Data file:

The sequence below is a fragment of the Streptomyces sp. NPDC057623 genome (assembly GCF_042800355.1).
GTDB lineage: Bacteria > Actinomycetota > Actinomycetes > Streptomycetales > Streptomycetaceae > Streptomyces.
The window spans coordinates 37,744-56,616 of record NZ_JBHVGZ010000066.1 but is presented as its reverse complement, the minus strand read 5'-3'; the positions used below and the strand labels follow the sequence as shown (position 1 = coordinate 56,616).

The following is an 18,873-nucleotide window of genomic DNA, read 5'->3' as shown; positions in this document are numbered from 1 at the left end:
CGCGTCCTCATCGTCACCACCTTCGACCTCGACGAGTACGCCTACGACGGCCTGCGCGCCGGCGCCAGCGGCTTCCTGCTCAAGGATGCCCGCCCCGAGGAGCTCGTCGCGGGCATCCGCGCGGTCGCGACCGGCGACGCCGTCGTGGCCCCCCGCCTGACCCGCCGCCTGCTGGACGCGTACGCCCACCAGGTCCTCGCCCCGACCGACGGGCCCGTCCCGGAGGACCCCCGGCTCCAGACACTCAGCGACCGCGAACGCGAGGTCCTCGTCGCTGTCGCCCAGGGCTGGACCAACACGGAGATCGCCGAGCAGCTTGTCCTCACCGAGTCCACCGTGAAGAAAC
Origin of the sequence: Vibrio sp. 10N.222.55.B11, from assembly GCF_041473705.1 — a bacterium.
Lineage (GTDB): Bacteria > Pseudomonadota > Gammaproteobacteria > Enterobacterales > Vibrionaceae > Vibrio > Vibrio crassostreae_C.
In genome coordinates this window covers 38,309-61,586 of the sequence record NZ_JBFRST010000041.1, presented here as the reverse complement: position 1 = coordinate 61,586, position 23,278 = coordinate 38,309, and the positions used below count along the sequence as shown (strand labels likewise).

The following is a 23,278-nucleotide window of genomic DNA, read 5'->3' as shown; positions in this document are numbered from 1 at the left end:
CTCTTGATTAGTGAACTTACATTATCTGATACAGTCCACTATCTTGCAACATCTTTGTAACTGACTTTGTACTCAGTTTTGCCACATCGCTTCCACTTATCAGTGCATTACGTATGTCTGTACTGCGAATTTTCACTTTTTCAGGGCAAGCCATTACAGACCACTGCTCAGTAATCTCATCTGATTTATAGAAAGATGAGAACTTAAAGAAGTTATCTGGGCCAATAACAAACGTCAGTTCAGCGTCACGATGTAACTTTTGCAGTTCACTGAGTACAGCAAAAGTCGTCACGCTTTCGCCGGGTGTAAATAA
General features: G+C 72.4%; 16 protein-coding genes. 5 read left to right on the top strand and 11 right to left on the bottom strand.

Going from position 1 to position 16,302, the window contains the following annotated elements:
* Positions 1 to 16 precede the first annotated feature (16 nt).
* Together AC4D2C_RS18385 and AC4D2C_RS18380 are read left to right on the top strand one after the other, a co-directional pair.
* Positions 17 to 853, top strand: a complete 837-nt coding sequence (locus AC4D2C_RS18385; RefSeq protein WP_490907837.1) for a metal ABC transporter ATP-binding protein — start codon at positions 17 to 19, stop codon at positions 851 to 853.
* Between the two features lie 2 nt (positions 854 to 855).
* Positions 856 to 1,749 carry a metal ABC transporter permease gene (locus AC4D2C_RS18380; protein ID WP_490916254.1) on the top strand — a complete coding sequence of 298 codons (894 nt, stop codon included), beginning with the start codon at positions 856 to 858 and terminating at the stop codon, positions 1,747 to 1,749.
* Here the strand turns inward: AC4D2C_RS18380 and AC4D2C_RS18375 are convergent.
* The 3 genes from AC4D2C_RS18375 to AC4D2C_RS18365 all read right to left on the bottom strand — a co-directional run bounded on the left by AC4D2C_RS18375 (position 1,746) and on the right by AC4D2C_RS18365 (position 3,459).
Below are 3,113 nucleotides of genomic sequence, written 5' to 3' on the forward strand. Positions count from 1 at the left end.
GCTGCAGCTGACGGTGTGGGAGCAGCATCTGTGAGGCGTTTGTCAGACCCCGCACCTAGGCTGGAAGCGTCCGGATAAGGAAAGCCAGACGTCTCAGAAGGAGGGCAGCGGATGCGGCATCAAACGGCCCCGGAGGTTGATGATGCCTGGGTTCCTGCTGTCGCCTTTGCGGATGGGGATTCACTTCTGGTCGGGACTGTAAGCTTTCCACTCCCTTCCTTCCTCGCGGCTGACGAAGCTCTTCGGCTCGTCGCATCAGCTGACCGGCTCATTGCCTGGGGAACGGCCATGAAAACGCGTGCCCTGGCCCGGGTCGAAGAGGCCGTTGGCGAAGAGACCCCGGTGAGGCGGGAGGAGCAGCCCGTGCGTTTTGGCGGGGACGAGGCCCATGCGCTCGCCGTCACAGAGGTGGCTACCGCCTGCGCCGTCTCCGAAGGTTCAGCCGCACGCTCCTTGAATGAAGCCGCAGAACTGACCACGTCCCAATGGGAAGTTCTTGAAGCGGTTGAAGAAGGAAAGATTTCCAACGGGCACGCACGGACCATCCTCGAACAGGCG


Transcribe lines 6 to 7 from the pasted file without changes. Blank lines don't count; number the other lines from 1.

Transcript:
Origin of the sequence: Vibrio sp. 10N.222.55.B11, from assembly GCF_041473705.1 — a bacterium.
Lineage (GTDB): Bacteria > Pseudomonadota > Gammaproteobacteria > Enterobacterales > Vibrionaceae > Vibrio > Vibrio crassostreae_C.